1. Yes it is advertising, which is a chance to leverage your social media presences into real money, but it encourages authenticity, because if you are not authentic you know that the value of your influence, your legitimacy, will go down, thus your earning potential, not to mention the value of your reputation, which on social media networks is the most valuable thing you can have, will go down too.
  2. It’s FUN. Even if there were no money involved, I would love this site. It’s fun to play with. Much in the same vein as GDGT.com, where geeks enjoy being social about their “gadgets,” this site encourages you to be social with EVERYTHING in your life that you “like” or maybe even love. It’s fun to play around with this site. They have contests, in which you can leverage your likes of things that you may not be able to sponsor. The whole site just feels like one big party. And its “non-guilty” fun, because it seems to be sprinkled, or maybe I should say “doused,” which ethical juice. There’s a special, ethical, Googley, feel to it, that one only seems to feel from engineer types, which I believe the founders of this company are. I know that they are ex-Googlers, and ex-Googlers just seem to have this ethical ambience driven in their DNA. It’s the same kind of ethical, transparency I feel from Leo Laporte and the guys who founded FriendFeed, who were also ex-Googlers.
  3. It’s inclusive. Ad.ly, for instance only seems to be interested in the stars. I signed up with them months ago and haven’t even heard a peep from them. In contrast, one of the founders of Mylikes.com, Bindu Reddy, personally invited me to the service, thanked me for joining, answered all my questions personally, and this was after we had established an internet “relationship” pinging or having many “real” conversations about subjects we were both interested in. She’s real. Mylikes encourages the “little” guy to get involved. Sure they may only earn a buck here or there, but its fun even without the money. The money, though, as little as it may be at first, encourages the enthusiast to be even more socially active, if they are so inclined, and to even increase their social media reputation by enabling them to follow and add to the conversation of things they are really interested in.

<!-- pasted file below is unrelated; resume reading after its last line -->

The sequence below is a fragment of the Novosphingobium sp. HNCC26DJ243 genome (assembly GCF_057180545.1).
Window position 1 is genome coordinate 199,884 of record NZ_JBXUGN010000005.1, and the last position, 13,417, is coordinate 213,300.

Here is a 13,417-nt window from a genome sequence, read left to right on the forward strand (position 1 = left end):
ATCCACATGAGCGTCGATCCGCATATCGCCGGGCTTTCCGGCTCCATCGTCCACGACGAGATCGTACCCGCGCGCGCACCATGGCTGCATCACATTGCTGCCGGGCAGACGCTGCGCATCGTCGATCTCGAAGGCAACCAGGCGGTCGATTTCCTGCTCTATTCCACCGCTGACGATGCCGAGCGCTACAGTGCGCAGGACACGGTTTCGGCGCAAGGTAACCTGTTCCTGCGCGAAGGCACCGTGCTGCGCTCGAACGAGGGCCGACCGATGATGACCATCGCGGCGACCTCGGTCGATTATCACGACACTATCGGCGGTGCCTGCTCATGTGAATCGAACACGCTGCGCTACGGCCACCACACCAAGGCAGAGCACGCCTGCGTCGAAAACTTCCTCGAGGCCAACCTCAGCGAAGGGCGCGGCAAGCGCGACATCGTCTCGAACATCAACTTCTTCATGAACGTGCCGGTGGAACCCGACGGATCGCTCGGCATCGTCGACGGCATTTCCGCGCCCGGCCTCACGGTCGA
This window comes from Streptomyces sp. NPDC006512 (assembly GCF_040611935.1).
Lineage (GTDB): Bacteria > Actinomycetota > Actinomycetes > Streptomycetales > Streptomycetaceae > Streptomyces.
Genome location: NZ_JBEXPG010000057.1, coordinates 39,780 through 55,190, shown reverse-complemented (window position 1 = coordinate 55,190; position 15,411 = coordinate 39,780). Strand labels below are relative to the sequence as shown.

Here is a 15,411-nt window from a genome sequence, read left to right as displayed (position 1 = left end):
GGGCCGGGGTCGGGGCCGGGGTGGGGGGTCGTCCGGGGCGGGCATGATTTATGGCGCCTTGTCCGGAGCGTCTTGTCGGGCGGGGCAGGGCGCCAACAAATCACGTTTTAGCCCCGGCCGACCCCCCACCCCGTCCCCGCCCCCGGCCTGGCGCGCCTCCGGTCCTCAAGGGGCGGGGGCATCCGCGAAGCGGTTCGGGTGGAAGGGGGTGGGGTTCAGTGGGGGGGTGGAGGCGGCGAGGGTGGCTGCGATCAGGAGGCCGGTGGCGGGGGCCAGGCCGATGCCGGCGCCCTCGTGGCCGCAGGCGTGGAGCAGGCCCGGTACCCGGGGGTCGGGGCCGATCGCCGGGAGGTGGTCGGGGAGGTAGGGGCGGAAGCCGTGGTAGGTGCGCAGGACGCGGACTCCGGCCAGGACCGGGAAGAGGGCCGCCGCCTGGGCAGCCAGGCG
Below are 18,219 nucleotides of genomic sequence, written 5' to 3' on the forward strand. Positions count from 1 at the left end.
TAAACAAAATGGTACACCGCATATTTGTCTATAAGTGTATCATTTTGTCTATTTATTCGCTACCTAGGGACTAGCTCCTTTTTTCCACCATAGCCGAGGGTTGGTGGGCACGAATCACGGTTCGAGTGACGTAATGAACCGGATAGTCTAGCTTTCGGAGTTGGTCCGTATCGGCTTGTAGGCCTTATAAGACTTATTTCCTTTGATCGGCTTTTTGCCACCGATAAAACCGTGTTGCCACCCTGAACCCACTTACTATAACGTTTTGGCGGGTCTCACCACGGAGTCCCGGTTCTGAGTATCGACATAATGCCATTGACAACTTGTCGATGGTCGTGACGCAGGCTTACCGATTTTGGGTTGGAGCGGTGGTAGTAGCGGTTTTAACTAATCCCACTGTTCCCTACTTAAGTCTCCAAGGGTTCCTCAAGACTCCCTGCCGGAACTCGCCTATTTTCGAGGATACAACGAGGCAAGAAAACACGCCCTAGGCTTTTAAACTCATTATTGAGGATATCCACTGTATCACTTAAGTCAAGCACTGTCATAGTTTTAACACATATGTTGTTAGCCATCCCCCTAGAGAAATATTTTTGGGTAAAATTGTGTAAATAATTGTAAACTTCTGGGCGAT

4. In short Mylikes, enables people to leverage their own interests, which energizes their social media presence, encouraging them to be more active. And active in a way that provides more value to the network. In other words, it enables folks to monetize their integrity and reputation and the interest and energy they put into their social networks. To me this is nothing less than a perfect formula to increase of value of the network itself, and the individual who is participating in it, who, in essence, is the real value of the network.
  5. I just wrote to someone on Twitter about Mylikes, “I think they have hit the sweet spot of monetizing one’s social media presence without sacrificing integrity.” But when I think about it, it’s really a way of monetizing one’s social media presence and increasing one’s integrity and reputation. To me that’s the ultimate synergy in the Social Media world.
  6. It makes Advertising social. The ad unit has my own personal commentary about why I am endorsing and recommending the service or product. People who visit my site and see the ad can also “like” the ad, in a Digg sort of way, and they can also comment on the ad themselves, which brings the ad to life and makes it more warm and personal. Compare that to Adsense, where you don’t choose the ad, which itself might be distasteful to you, and which you’ve probably never even heard of, much less actually used and enjoyed the product.
  7. You know what may be the most fascinating feature of Mylikes to me? Unlike Yelp, Twitter, Facebook, Foursquare, and all the hundreds of other Social Media sites, their monetization model is interested in you, the user’s monetization model. All last year people fascinated how would Twitter monetize, how would Facebook? Thousands of people spent countless hours trying to solve this puzzle for a company that they had no equity in! Fascinating. I did it too. I thought about it at nights, and when I thought I had a brilliant answer I would @ reply @ev my brilliant idea! Can you believe that? All these minds at work worried about how @ev, already a millionaire many times over would make money! Twitter and Facebook don’t give a hoot about you making money, but they do give a hoot about you creating content for their site. Sure you get the value of their network, but after time, that starts getting a little old. Mylikes is a Social Network that is interested in You benefiting monetarily from the efforts you put into, not only theirs, but the other social networks you are contributing to. That is the killer app to me. Energize the user base with something more than just “features.” Energize them with an actual monetary gain from the sincere efforts they put into it. Money is “life energy” as @DeepakChopra calls it. To actually “earn” it through providing value is not greed. It’s freedom. And that quest for freedom doesn’t cause people to do bad things. It encourages them to do good things and to add more value. Mylikes is building a platform that marries user activity on their Social Network with monetary reward along with fun. This is a huge paradigm shift in the world of advertising and the world of individuals and the particular talents they bring to the table. The paradigm of the internet is the empowering the voice of the individual. The other social networks are focused on the “masses” and how many “uniques” they can grow each month. They think little of the uniqueness of the particular individual. Mylikes is highlighting the individual, with the particular tool it is providing, and thus leveraging the strength and the core paradigm of the communications revolution itself,  which is in the accentuating the value of the individual’s unique experience.